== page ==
Twenty-five seconds showers

Regardless of whether elected officials want to talk about this, we have a global water crisis that has been building for some time. Here in the states, it manifests itself in three ways: more severe droughts in drier areas, evaporating and depleting water sources, and too many lead pipes still being used to provide water to cities.

And, this is before climate change has made the situation worse. I have cited before a statistic from a Duke Energy report that said climate change will cause evaporation from their water sources by 11% more than before. The folks out in the western part of the US are seeing major river sources at risk with so many competing users and states. The same is true in other parts of the world such as Cape Town, South Africa and in Chile, eg.

So, there are many things we must do combat these problems. The first one is to get elected officials to stop their discussions around exaggerated and contrived topics and to start discussing real problems. Politicians are often too late to the game as they get little credit for actually thinking ahead to avoid a problem getting worse. That is unfortunate, as that is precisely what we need them to do.

The possible solutions are many, but none may be a panacea. With climate change, our water crisis can be boiled down to one sentence – too much sea water and too little fresh water. So, one solution would be to convert sea water into potable water. It is expensive and earlier attempts do not taste as well, but that may be the best option for us. This is more evident in places like Miami and surrounding areas where the Biscayne aquifer is protected by porous limestone which will not hold back encroaching sea water. But, I have not heard either of the two senators or governor mention this.

One approach that would help a great deal is to use less water to generate power. What gets talked about so little in renewable energy is many of the approaches do not need water. Solar energy with photovoltaic panels and wind energy do not need water. Fossil fuel and nuclear energy must use water to boil into steam and turn the turbines. Granted the water gets release after its used back into the source, but a portion evaporates each time. And, fracking to retrieve natural gas takes a huge amount of water that cannot be reused.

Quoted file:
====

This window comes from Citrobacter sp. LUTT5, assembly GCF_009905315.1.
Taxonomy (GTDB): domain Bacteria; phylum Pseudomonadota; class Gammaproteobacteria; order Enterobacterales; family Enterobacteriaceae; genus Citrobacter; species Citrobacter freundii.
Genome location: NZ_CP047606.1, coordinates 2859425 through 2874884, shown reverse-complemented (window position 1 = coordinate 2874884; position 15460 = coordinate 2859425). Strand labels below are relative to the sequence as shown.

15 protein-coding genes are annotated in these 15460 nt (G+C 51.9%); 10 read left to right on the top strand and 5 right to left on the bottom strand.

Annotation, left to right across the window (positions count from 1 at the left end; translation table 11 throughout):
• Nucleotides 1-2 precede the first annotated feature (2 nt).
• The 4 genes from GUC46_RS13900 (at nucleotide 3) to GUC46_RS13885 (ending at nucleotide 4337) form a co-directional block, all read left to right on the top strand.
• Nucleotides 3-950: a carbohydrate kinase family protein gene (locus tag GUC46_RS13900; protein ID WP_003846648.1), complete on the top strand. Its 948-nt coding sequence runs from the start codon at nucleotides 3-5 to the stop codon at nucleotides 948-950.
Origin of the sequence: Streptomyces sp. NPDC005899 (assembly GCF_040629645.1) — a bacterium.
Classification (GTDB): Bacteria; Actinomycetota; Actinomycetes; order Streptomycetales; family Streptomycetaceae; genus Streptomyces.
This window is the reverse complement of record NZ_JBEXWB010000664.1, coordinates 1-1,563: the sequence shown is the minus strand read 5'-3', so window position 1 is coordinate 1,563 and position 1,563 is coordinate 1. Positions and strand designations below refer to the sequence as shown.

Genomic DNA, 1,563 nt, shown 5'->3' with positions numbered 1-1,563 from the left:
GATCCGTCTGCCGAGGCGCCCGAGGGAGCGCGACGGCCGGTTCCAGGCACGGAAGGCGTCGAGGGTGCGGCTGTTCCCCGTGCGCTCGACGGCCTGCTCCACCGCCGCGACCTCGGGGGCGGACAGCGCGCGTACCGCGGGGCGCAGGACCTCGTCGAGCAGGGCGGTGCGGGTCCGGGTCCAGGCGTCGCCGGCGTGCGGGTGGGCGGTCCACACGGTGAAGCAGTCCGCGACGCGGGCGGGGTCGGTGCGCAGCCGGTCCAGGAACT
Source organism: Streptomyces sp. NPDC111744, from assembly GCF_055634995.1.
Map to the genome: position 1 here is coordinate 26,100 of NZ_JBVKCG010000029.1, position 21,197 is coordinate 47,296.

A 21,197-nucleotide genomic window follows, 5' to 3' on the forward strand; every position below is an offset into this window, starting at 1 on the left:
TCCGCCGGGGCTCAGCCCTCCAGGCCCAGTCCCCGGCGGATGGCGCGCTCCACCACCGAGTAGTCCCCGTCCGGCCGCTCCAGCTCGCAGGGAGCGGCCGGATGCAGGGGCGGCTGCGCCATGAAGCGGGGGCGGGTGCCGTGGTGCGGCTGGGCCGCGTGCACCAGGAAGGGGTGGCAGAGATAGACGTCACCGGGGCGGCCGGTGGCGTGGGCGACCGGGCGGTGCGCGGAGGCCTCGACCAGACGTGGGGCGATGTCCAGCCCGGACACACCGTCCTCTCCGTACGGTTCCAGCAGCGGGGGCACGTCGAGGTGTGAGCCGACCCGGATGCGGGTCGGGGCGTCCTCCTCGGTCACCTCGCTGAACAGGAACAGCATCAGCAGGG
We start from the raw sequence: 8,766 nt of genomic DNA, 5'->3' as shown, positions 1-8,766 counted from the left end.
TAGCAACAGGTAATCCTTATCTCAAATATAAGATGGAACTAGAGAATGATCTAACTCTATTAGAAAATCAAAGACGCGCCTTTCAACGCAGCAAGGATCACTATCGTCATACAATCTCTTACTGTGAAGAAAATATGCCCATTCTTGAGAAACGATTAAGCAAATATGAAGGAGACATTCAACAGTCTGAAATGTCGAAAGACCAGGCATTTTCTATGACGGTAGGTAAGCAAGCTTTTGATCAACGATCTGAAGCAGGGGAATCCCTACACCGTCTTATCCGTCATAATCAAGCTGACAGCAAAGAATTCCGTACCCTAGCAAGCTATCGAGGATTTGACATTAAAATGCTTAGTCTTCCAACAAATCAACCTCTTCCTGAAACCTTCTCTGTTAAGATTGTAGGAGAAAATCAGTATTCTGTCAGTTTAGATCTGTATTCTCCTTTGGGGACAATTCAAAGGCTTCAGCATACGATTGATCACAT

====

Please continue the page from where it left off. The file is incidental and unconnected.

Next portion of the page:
Another partial solution is cut down on usage, hence the title of this post. The twenty-five seconds showers come from those who served in the Navy on a ship. That is how much fresh water a sailor had to bathe. So, the sailor would rinse off for five seconds. Stop the water and bathe with soap. Then, turn the water back on and rinse off for twenty seconds. 25 seconds. I know most folks shower much longer than that, but just think of the impact if everyone just halved their shower time, even more so if they decreased it to something measurable in seconds.

The above is a good metaphor for cutting usage of fresh water along many lines. We need to plant more indigenous plants that grow better in an area. There is a reason alfalfa and wheat are grown in the midwest – they grow in the wild. We could also use more rain barrels for watering or build gardens and water gathering devices on the roof of buildings. And, there plumbing approaches that reuse shower water to flush toilets, etc. Finally, some locations have had success in significantly filtering sewage water into fresh drinking water.